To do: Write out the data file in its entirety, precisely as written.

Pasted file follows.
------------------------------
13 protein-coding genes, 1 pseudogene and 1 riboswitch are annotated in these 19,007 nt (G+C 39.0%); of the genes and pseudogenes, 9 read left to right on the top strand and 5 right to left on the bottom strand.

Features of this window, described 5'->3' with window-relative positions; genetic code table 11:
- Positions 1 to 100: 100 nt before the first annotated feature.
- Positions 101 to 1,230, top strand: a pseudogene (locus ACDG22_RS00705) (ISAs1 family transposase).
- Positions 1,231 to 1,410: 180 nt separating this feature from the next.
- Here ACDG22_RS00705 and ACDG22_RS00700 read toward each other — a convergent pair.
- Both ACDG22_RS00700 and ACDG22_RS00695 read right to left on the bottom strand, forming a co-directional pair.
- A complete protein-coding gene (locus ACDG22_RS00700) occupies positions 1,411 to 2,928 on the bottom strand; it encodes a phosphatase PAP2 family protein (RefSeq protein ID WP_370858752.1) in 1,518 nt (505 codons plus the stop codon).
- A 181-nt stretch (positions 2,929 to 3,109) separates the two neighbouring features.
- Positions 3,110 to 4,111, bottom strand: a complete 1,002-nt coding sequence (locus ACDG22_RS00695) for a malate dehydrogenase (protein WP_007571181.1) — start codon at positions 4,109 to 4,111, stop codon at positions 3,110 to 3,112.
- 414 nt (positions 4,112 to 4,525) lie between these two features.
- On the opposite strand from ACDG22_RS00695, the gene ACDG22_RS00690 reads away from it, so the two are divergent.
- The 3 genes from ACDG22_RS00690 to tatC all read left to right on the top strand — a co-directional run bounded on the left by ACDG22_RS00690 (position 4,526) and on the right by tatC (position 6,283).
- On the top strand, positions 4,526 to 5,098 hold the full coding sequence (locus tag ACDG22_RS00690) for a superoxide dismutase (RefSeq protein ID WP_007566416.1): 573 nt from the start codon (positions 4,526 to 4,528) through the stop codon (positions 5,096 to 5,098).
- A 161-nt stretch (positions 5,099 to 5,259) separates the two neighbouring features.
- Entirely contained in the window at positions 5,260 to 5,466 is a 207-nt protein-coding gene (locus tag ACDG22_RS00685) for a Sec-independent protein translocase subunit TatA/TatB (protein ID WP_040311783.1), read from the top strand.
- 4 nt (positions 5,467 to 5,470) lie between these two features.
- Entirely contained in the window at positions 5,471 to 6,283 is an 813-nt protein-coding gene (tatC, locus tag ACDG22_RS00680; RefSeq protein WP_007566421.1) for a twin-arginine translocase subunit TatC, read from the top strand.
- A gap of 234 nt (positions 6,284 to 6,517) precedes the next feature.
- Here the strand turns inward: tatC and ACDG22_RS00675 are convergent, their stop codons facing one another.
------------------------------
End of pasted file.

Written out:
13 protein-coding genes, 1 pseudogene and 1 riboswitch are annotated in these 19,007 nt (G+C 39.0%); of the genes and pseudogenes, 9 read left to right on the top strand and 5 right to left on the bottom strand.

Features of this window, described 5'->3' with window-relative positions; genetic code table 11:
- Positions 1 to 100: 100 nt before the first annotated feature.
- Positions 101 to 1,230, top strand: a pseudogene (locus ACDG22_RS00705) (ISAs1 family transposase).
- Positions 1,231 to 1,410: 180 nt separating this feature from the next.
- Here ACDG22_RS00705 and ACDG22_RS00700 read toward each other — a convergent pair.
- Both ACDG22_RS00700 and ACDG22_RS00695 read right to left on the bottom strand, forming a co-directional pair.
- A complete protein-coding gene (locus ACDG22_RS00700) occupies positions 1,411 to 2,928 on the bottom strand; it encodes a phosphatase PAP2 family protein (RefSeq protein ID WP_370858752.1) in 1,518 nt (505 codons plus the stop codon).
- A 181-nt stretch (positions 2,929 to 3,109) separates the two neighbouring features.
- Positions 3,110 to 4,111, bottom strand: a complete 1,002-nt coding sequence (locus ACDG22_RS00695) for a malate dehydrogenase (protein WP_007571181.1) — start codon at positions 4,109 to 4,111, stop codon at positions 3,110 to 3,112.
- 414 nt (positions 4,112 to 4,525) lie between these two features.
- On the opposite strand from ACDG22_RS00695, the gene ACDG22_RS00690 reads away from it, so the two are divergent.
- The 3 genes from ACDG22_RS00690 to tatC all read left to right on the top strand — a co-directional run bounded on the left by ACDG22_RS00690 (position 4,526) and on the right by tatC (position 6,283).
- On the top strand, positions 4,526 to 5,098 hold the full coding sequence (locus tag ACDG22_RS00690) for a superoxide dismutase (RefSeq protein ID WP_007566416.1): 573 nt from the start codon (positions 4,526 to 4,528) through the stop codon (positions 5,096 to 5,098).
- A 161-nt stretch (positions 5,099 to 5,259) separates the two neighbouring features.
- Entirely contained in the window at positions 5,260 to 5,466 is a 207-nt protein-coding gene (locus tag ACDG22_RS00685) for a Sec-independent protein translocase subunit TatA/TatB (protein ID WP_040311783.1), read from the top strand.
- 4 nt (positions 5,467 to 5,470) lie between these two features.
- Entirely contained in the window at positions 5,471 to 6,283 is an 813-nt protein-coding gene (tatC, locus tag ACDG22_RS00680; RefSeq protein WP_007566421.1) for a twin-arginine translocase subunit TatC, read from the top strand.
- A gap of 234 nt (positions 6,284 to 6,517) precedes the next feature.
- Here the strand turns inward: tatC and ACDG22_RS00675 are convergent, their stop codons facing one another.